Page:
Learn to Play Acoustic Guitar by First Avoiding Lethal Beginner Mistakes

I will never forget that wonderful feeling when my parents broke from their huddle with smiles on their faces. My mother spoke first announcing that they had decided let me learn to p iilay the acoustic guitar. The plan was that my dad would be in charge of buying the guitar and dear old mother would make arrangements for the lessons.

Now, at 50 years old, I can still remember the elation I felt at 8. It was almost as if Mom and Dad had the power to instantly give me the ability to play. I smile absolutely every time I remember this favorite episode of my life.

Well, that is until I remember what came a little later. A guitar that was hard to play, a guitar teacher that did not like kids and of course I had not really considered that practicing might not always be fun.

The truth is that the initial stage of learning acoustic guitar can be tedious and awkward. In fact in the first few days the beginner student may not be able to imagine ever being able to play. This loss of hope can lead to quitting the guitar sometimes before really getting started. The tragedy is that in many cases a successful breakthrough is often just a matter of a few more days of smart practice.

The 7 tips below are designed to help the new student avoid some of the unnecessary initial hurdles that can derail learning to play guitar.

1. Have A Clearly Visualized Goal

Where do you want to be at the end of the year? Do you want to just strum around the campfire? Do you want to learn specific songs? Do you want to write songs? Do you want to play lead guitar in a blues band? If you have no specific destination in mind you might just end up lost. Stay focused.

2. Fit The Guitar Lesson Program To Your Schedule

If you wish to learn in the convenience of your own home on a schedule that matches your lifestyle, consider a video guitar lesson program. One of the most powerful features of good video programs is that they offer instructor guided practice sessions. I cannot over emphasize the importance of this feature for obtaining predictable results.

3. Have Realistic Expectations

You may feel so awkward at times that you may not be able to imagine ever being able to play well enough to have fun. These feelings are not unusual. Try recording a video of each practice session for 2 weeks. Then compare the first and last practice sessions. I am sure that you will be encouraged by the results.

4. Understand That Your Finger Tips Will Be Sore At First

Again typical – not to worry. The skin on your fingers will need to toughen up. When they become sore just quit until tomorrow or the next day. Only practice 10 miniutes at a time. A little soreness is OK but never ever play with big time pain.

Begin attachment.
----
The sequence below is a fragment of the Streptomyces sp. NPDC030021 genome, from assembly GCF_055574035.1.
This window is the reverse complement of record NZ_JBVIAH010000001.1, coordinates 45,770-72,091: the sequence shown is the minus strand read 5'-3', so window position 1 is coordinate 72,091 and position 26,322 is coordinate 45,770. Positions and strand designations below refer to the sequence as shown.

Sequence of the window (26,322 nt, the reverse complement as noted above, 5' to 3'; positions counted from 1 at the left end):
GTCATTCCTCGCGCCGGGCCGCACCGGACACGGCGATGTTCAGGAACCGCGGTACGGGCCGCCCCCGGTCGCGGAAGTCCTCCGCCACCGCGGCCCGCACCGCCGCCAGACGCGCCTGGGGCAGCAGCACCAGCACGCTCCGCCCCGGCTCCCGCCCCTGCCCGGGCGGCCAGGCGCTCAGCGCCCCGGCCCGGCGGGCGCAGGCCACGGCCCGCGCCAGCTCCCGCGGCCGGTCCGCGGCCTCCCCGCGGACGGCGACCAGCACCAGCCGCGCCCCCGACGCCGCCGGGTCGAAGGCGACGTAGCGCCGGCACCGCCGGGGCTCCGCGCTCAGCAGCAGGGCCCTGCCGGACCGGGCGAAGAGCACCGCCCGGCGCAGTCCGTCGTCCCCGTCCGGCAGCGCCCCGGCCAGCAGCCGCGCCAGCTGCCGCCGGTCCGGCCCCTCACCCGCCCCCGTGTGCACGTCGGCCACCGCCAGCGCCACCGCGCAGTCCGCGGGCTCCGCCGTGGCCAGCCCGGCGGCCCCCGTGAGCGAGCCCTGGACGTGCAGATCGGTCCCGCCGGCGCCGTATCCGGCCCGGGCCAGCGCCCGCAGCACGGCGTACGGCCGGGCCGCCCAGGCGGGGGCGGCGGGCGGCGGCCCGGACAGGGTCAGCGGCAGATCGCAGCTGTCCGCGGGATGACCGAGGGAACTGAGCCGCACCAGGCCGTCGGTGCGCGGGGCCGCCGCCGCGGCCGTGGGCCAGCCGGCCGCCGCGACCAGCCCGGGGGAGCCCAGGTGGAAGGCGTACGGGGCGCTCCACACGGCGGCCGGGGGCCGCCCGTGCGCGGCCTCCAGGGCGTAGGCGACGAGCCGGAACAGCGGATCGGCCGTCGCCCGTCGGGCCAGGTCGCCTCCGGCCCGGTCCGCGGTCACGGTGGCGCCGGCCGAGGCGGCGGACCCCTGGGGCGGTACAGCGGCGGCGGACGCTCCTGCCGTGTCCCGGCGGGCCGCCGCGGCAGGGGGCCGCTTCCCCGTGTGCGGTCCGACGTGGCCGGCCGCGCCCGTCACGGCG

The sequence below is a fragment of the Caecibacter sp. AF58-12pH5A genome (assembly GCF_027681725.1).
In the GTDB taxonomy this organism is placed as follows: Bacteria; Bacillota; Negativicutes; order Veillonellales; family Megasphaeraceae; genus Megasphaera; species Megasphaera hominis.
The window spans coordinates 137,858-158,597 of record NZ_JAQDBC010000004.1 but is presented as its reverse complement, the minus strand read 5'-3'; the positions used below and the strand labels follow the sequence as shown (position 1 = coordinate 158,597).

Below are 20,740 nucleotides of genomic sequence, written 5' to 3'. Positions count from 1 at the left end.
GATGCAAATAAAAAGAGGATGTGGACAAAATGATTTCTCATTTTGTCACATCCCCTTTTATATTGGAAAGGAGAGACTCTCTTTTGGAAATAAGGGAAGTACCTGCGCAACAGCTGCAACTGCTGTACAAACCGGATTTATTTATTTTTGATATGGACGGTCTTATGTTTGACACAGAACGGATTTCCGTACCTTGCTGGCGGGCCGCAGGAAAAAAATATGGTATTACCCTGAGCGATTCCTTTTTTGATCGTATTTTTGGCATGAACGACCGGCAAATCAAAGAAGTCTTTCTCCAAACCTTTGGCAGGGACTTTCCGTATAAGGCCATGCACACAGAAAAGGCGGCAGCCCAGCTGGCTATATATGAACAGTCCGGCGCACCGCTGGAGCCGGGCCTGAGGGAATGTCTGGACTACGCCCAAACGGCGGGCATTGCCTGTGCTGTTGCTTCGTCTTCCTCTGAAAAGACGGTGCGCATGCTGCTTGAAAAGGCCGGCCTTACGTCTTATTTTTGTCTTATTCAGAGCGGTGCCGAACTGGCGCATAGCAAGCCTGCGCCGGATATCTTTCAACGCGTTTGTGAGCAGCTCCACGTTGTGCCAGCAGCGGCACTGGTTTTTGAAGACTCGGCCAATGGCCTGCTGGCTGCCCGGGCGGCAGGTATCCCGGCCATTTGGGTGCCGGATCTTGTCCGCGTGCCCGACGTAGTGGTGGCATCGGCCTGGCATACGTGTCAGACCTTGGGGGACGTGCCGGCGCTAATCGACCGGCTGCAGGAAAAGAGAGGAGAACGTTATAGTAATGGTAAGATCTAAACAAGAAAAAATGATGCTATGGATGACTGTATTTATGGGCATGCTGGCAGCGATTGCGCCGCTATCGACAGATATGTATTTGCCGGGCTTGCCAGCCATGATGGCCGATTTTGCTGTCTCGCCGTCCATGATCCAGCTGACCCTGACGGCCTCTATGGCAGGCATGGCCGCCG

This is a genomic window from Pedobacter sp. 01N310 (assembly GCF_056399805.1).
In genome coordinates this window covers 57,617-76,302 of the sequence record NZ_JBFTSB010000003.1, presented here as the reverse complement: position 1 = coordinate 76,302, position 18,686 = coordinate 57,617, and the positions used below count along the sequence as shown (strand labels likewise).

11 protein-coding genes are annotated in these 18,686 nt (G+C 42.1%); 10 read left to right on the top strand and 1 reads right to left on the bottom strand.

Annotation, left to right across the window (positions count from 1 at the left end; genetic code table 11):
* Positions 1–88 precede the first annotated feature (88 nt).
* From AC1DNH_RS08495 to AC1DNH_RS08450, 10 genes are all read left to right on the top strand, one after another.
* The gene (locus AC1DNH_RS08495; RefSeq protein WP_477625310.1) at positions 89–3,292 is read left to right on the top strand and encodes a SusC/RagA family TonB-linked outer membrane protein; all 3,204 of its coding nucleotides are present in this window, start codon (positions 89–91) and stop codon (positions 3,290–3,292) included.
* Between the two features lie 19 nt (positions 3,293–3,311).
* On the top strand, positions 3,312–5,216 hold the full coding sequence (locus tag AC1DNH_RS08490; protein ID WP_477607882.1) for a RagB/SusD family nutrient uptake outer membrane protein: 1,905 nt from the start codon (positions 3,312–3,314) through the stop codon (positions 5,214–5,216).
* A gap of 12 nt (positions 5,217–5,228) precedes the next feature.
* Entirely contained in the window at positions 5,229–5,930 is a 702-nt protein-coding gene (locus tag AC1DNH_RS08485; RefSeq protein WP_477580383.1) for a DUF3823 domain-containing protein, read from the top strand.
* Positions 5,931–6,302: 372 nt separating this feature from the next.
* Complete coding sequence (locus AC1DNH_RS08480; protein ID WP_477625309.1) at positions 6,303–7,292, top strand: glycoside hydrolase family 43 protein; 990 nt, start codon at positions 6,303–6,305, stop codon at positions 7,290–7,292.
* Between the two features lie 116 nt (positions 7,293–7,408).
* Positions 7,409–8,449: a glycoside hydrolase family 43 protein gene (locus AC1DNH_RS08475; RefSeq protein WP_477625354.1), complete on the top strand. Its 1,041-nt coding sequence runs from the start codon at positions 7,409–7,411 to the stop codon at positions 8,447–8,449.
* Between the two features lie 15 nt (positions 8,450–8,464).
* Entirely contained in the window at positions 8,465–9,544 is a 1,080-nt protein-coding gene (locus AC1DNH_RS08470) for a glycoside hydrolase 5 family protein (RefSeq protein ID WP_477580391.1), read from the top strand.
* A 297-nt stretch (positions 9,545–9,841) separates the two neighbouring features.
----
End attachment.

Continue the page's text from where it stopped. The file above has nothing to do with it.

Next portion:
5. Make Sure Your First Guitar Is Actually Playable

Some inexpensive guitars will never sound any good. In fact many are not even tunable. Expect to pay a minimum of $150 to $200 for a decent guitar. Take someone that plays guitar with you when you plan make the purchase.

Be cautious about buying a used guitar unless you get the advice from a trusted friend or teacher. Many used acoustic guitars are warped from poor maintenance and cannot always be fixed. To the uninitiated these problems are not always easy to spot.

Also, make sure that the guitar is a comfortable fit. Kids often struggle with full sized guitars. Consider having small students try ¾ or ½ size guitars.

6. Learn How To Practice

For some odd reason the skill of practicing is either not adequately taught even though this is how most of the progress will take place. It is not nearly enough to practice, practice, practice. You really need to know how to do it.

Effective practice makes the difference between the professional level success and being forever frustrated. This is one important reason that I really like the video guitar lesson programs that contain guided practice sessions.

Here are a few brief practice tips:

  • Make practice sessions short and frequent. 10 to 15 minutes tops.
  • Practice when you are rested.
  • Do not work on too many lessons at once.
  • Always use a metronome.
  • Never play an exercise any faster that you can play it perfectly even if it seems ridiculously slow. Your brain is just as capable of learning something wrong as right. Slow down and you will actually learn faster.
  • End every practice with a fun time either working on a favorite song or use the time to goof off and experiment.

7. Learn Something Tangible And Fun Right Away

Try learning a simple but familiar popular song that uses only 2 or 3 chords. Then play it for friends and family. Sometimes this can give you just the right motivation needed to get through the more tedious lessons.

Consider the above tips to be like kindling wood is to building a fire. Overcoming the above hurdles is like starting a little flame that is essential to igniting the bigger fire that will ultimately lead to learning to play acoustic guitar with a degree of mastery.

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